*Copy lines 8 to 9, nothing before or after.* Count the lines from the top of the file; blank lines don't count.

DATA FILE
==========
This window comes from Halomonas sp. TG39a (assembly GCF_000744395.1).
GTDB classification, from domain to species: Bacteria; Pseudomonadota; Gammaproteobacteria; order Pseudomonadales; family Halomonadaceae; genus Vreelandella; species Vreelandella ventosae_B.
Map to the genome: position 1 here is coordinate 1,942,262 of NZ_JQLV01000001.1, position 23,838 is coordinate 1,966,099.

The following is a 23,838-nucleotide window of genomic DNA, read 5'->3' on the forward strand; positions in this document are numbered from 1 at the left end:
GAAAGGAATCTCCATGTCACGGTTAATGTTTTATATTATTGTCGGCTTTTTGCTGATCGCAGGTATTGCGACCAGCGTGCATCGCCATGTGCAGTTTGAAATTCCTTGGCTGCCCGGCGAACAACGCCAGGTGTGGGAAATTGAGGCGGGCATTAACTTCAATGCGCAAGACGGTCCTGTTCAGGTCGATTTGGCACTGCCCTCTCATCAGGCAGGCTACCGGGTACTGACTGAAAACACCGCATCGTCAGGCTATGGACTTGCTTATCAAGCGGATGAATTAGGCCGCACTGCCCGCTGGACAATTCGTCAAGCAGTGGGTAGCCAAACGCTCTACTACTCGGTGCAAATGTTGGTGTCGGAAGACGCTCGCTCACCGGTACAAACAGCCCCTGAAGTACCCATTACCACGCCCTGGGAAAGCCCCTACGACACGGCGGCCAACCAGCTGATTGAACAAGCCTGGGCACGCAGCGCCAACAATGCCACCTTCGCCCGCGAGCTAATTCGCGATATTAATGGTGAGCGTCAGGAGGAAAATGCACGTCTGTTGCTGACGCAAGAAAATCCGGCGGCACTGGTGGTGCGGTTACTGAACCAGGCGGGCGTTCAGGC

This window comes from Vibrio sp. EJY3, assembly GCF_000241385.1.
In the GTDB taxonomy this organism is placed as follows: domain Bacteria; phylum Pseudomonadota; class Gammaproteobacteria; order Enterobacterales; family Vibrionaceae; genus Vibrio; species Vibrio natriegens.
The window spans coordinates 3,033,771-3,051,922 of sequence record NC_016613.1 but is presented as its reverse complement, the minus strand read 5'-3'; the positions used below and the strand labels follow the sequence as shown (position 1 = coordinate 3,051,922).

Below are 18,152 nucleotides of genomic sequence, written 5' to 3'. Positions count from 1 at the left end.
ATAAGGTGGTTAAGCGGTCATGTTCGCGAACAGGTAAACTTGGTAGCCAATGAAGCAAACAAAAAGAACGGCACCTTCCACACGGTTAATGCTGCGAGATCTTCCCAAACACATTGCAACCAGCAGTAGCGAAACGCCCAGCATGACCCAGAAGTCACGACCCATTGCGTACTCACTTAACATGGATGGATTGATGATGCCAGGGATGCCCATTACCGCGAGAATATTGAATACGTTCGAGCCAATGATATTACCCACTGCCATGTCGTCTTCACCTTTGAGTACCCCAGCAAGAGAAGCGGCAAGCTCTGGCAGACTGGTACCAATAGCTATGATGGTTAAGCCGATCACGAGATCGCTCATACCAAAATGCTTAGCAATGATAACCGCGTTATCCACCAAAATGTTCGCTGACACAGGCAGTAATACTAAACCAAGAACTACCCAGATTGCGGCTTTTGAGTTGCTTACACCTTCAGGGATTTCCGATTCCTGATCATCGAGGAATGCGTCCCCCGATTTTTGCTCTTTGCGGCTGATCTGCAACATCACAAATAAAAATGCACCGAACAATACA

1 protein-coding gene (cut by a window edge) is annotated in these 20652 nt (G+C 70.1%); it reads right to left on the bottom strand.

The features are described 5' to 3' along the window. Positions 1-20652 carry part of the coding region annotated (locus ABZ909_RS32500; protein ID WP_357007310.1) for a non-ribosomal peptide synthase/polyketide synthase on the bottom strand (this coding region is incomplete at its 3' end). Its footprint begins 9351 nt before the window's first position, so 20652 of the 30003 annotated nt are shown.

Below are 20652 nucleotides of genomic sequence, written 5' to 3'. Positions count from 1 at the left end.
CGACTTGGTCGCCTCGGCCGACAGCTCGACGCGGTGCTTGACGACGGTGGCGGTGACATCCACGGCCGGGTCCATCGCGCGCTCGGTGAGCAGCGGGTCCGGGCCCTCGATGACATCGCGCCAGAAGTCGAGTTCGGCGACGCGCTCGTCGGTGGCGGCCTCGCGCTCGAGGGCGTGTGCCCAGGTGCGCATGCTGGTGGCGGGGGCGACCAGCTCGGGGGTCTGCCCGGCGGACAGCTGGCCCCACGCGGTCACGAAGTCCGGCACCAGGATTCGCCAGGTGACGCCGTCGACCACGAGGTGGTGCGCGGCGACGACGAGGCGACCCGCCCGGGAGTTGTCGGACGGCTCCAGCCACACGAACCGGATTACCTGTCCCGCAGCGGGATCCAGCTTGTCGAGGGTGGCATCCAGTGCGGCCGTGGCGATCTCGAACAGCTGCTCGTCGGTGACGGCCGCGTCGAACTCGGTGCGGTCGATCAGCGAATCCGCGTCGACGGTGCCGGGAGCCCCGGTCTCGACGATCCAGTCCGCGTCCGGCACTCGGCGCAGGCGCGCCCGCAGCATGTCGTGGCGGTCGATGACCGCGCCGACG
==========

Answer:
The window spans coordinates 3,033,771-3,051,922 of sequence record NC_016613.1 but is presented as its reverse complement, the minus strand read 5'-3'; the positions used below and the strand labels follow the sequence as shown (position 1 = coordinate 3,051,922).

Below are 18,152 nucleotides of genomic sequence, written 5' to 3'. Positions count from 1 at the left end.